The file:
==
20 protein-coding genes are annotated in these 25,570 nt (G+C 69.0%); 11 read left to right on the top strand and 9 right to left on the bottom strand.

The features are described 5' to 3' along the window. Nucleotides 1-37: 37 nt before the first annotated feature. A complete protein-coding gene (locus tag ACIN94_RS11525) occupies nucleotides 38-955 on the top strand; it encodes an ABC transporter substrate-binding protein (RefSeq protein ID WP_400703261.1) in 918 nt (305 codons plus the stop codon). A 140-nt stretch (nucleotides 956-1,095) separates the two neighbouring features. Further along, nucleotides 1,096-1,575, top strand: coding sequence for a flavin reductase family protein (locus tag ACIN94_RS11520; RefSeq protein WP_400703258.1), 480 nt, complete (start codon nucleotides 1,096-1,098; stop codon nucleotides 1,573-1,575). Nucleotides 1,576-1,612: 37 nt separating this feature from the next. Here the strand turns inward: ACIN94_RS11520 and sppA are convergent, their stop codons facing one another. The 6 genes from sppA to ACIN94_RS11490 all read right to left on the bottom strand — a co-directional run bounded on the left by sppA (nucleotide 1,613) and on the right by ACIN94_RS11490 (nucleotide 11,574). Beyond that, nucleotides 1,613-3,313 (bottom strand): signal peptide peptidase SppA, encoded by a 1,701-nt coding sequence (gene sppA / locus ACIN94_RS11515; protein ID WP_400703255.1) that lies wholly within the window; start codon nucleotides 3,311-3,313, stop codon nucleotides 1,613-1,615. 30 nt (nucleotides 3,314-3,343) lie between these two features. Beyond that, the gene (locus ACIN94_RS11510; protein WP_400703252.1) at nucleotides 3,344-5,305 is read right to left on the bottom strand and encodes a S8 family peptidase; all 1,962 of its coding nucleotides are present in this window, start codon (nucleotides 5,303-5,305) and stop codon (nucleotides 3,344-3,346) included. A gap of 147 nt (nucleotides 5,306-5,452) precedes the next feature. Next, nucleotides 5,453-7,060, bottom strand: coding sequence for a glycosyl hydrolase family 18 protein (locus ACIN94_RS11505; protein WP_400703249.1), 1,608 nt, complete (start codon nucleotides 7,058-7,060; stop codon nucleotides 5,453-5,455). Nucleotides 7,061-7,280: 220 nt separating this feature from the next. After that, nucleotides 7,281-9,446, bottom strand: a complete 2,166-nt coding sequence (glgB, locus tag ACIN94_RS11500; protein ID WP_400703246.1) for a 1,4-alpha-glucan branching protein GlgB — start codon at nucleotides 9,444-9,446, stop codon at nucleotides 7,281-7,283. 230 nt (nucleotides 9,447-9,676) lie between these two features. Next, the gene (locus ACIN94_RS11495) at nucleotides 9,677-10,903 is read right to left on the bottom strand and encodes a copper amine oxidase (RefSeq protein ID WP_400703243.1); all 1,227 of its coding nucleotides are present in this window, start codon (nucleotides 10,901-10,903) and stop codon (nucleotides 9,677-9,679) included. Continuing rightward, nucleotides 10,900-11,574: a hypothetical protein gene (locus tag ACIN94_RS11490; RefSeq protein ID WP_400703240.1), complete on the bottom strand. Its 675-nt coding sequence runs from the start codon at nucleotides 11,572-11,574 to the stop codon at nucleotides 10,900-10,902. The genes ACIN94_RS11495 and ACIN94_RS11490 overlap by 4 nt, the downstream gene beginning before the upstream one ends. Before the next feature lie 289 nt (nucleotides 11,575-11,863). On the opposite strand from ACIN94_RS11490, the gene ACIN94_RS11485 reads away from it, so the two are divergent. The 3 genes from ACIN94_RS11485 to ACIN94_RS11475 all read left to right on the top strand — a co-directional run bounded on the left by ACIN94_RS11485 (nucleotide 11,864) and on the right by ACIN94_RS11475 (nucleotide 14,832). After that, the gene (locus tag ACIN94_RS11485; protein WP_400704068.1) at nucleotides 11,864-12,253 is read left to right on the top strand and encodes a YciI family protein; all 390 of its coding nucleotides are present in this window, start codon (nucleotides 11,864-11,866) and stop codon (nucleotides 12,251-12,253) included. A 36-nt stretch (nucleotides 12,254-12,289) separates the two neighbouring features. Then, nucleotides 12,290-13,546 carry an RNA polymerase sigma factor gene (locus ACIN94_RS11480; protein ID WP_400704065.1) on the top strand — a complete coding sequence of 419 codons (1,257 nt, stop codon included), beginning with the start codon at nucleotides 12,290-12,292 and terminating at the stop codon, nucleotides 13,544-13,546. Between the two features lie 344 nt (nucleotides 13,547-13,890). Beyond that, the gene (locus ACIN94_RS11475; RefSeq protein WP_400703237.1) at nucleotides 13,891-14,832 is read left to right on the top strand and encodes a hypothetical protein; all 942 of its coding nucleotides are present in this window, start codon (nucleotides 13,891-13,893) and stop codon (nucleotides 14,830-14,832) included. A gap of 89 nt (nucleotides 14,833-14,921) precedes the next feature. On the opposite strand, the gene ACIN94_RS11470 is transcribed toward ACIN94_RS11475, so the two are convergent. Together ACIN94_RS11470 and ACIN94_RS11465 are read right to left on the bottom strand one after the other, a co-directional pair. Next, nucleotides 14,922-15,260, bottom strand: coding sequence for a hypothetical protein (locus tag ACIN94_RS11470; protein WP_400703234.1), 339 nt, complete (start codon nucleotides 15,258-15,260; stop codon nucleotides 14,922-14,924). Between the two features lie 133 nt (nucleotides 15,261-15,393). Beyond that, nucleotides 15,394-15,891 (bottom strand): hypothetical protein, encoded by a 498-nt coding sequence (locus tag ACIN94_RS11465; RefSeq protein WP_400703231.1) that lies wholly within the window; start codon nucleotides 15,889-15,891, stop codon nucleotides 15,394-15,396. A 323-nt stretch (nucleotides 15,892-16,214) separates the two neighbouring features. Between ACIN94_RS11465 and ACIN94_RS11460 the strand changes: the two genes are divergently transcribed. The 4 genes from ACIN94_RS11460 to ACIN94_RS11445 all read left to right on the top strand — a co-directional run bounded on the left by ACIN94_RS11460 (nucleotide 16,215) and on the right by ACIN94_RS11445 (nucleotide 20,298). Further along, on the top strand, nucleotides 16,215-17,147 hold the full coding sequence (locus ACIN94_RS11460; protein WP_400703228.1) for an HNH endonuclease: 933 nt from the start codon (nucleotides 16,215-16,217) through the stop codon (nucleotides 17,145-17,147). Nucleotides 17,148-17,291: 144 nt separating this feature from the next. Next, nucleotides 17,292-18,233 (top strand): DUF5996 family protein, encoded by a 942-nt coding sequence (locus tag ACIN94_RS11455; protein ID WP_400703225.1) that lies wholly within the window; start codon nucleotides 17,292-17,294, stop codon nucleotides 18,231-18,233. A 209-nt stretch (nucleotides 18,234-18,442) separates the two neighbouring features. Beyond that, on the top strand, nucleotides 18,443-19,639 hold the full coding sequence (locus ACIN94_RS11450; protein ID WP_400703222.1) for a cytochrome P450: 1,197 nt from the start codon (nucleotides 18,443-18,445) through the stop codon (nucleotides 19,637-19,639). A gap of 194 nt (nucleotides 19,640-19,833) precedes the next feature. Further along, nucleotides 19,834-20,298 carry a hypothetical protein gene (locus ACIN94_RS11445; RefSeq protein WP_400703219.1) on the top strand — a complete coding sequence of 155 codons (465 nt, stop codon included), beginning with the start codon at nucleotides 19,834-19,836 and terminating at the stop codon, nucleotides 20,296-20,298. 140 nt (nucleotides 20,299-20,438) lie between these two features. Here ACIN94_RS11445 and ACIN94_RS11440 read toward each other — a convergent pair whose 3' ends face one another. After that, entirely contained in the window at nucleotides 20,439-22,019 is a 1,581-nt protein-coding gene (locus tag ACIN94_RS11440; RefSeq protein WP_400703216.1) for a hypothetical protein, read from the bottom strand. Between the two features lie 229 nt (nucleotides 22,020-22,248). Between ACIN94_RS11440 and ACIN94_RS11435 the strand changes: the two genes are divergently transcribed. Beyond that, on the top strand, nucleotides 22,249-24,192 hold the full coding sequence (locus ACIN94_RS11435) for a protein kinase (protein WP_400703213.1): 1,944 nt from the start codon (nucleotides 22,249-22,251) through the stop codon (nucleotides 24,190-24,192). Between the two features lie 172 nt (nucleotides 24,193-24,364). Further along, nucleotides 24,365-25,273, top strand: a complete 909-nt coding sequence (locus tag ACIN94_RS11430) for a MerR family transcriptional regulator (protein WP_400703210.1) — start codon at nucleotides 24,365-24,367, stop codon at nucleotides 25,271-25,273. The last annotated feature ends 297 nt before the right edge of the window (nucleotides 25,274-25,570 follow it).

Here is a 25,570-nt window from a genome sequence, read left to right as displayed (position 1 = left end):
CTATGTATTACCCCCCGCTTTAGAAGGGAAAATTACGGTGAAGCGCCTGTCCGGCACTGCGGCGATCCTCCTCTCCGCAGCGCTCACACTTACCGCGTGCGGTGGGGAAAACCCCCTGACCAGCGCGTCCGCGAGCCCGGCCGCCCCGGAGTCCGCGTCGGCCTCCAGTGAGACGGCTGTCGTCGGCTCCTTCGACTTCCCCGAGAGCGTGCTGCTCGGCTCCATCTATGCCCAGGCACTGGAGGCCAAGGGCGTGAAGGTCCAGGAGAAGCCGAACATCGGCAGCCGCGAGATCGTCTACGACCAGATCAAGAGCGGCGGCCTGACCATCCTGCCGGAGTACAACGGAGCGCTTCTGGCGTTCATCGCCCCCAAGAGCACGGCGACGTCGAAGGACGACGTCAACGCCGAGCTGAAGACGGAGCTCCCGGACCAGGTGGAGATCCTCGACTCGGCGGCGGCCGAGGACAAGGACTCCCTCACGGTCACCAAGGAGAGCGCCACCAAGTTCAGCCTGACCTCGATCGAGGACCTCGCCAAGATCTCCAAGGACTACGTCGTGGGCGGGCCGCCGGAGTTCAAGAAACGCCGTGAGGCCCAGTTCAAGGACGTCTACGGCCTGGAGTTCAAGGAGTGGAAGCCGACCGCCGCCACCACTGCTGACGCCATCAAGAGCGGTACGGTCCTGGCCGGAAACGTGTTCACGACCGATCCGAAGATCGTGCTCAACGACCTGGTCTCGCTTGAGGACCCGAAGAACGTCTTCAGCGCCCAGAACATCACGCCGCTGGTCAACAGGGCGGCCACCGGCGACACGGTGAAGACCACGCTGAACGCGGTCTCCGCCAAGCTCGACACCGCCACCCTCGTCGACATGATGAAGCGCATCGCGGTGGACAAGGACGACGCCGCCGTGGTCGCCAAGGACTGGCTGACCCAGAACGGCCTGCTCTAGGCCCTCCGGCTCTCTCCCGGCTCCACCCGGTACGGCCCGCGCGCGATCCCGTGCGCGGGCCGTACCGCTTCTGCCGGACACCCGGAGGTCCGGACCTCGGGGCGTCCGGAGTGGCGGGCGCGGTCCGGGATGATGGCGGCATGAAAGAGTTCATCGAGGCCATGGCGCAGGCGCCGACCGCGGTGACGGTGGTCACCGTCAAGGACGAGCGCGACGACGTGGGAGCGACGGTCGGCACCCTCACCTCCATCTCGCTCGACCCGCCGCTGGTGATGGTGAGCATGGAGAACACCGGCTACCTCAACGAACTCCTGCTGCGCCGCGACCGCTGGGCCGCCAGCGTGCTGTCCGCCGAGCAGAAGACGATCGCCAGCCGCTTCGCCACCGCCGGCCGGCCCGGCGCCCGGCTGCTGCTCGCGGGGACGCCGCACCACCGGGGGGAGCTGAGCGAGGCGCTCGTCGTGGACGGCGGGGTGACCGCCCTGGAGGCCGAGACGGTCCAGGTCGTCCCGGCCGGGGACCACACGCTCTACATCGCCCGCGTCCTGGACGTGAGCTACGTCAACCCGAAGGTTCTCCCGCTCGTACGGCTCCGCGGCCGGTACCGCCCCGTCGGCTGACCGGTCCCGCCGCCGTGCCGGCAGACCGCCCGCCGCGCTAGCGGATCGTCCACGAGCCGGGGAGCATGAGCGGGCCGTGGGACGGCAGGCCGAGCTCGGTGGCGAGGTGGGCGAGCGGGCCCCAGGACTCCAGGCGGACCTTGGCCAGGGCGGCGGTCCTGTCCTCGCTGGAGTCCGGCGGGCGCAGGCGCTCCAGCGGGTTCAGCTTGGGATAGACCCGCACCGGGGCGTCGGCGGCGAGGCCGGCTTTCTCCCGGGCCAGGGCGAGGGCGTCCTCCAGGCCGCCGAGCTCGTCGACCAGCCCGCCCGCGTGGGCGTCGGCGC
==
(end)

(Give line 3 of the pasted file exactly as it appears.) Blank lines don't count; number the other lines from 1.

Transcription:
Here is a 25,570-nt window from a genome sequence, read left to right as displayed (position 1 = left end):